By Michael Seckler
“Bierhoff kann sich durchsetzen. Kuba … und Deutschland ist Europameister “! If you are not German you probably have no idea what this sentence means or stands for. If you are however, you probably remember how the commentator Béla Réthy screamed it during the last moments of the European Championship final in 1996. It was a special moment: Bierhoff gets the ball in the box, stops it, turns around the defender and finishes the match with a shot in the far corner. FIFA had just established the Golden Goal rule, which said that a goal scored in overtime ends the match.
Personally, this moment is probably my oldest football-memory. But even though Germany won the championship, the victory can’t conceal one little detail: we won it German-style. If you listen to what Réthy said moments before Bierhoff’s goal, you’ll find the perfect evidence. “The midfield is ignored, long shots to the strikers” were Réthy’s words to describe the pass that lead to the goal. At the same time I remember how this tactic was driving everybody, and especially my father, crazy. It was this way of playing that gave German football-players their well-deserved reputation of playing efficient but hardly ever beautiful. In fact, the complaints about these hit-or-miss-passes might – sadly enough – be my actual oldest football memory.
HOWEVER, one day after two German teams competed in the Champions League final, I am still amazed how much has changed since then. Even though this wasn’t the German national team, almost half of its players were on the field yesterday. What people could see, especially in the beginning, was modern football at its best: fast and technically strong. How did it happen? German players used to be famous for their will and their fighting spirit. Dribbling and performing magic on the field was none of their business.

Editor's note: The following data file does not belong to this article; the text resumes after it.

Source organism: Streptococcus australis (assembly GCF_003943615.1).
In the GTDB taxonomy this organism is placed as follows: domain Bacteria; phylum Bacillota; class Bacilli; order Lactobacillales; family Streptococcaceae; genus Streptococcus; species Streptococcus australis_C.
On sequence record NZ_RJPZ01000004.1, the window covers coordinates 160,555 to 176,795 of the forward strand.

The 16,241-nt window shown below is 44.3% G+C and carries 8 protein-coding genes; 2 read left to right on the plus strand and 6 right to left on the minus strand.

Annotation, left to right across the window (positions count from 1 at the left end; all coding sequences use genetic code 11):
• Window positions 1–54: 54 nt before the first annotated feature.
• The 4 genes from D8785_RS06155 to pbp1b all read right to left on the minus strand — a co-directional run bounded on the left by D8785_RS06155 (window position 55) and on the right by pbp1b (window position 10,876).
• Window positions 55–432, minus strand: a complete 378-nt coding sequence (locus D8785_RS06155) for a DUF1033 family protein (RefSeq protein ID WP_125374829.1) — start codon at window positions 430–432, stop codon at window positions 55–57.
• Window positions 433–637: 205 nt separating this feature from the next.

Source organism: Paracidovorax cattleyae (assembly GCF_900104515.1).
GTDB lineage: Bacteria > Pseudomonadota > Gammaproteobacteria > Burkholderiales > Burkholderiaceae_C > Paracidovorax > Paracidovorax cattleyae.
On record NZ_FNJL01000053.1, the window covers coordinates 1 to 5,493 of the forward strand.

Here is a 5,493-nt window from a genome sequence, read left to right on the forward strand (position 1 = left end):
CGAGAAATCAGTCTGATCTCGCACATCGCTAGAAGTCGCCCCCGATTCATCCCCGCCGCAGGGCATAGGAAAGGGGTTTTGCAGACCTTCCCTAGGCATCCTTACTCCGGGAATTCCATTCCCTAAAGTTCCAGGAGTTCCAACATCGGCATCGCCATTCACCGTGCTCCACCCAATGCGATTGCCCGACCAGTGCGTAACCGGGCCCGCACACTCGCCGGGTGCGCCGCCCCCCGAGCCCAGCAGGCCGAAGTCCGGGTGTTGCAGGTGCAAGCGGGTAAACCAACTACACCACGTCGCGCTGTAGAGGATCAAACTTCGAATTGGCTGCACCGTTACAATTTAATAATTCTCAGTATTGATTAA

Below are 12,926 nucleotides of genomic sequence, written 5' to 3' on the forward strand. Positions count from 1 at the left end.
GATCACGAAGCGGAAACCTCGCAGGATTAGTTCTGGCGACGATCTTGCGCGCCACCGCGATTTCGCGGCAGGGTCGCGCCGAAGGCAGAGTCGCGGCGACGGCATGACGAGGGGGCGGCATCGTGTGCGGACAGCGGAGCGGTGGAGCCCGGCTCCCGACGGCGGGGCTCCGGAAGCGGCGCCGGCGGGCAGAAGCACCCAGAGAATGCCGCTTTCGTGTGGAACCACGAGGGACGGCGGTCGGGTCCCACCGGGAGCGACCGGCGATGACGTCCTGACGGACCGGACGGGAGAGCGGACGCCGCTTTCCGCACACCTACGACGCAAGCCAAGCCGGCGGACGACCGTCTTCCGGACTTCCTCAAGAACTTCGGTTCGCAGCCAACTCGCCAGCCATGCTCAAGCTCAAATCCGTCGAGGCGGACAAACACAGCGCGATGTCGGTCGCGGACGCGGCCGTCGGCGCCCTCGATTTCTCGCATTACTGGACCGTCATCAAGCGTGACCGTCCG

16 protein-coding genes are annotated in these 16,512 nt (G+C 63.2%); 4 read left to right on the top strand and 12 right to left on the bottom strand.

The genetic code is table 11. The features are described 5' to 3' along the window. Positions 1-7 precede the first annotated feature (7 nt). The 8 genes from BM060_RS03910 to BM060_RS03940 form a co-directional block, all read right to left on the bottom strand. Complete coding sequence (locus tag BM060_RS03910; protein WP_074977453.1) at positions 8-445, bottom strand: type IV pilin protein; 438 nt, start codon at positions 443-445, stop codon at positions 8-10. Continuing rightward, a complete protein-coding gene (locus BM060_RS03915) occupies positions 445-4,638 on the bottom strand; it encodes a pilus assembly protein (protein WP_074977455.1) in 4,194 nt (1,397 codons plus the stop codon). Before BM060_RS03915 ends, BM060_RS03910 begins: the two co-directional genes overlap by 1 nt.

Luckily it’s easy to see when things changed: After a disappointing European championship in 2004 Jürgen Klinsmann, Oliver Bierhoff (!) and Jogi Löw became the new head-coach-trio to get Germany ready for hosting the world championship. Two years later in 2006 they had turned the national team upside-down: They sorted out the majority of the “fight-and-run”-generation and exchanged them for younger talents who are more receptive of the new tactic. The tournament became an overwhelming success: Even though Italy stopped the “Sommermärchen” (summer fairy-tale) in the semi-final, people were amazed to see the team playing efficiently AND beautifully. I remember a moment of pure confusion among the audience when two German players played a double-pass using a back heel. It almost seemed wrong.
The tactic of integrating young, athletic and technically strong players into the team became even stronger after Klinsmann resigned and Löw became the only head coach. So far, he couldn’t win any of the following tournaments in 2008/10/ and 2012. Spain and Italy were simply too strong. However, he created a team that is able to fascinate the audience again. And for that I want to say: Thank you Jogi (Löw)!!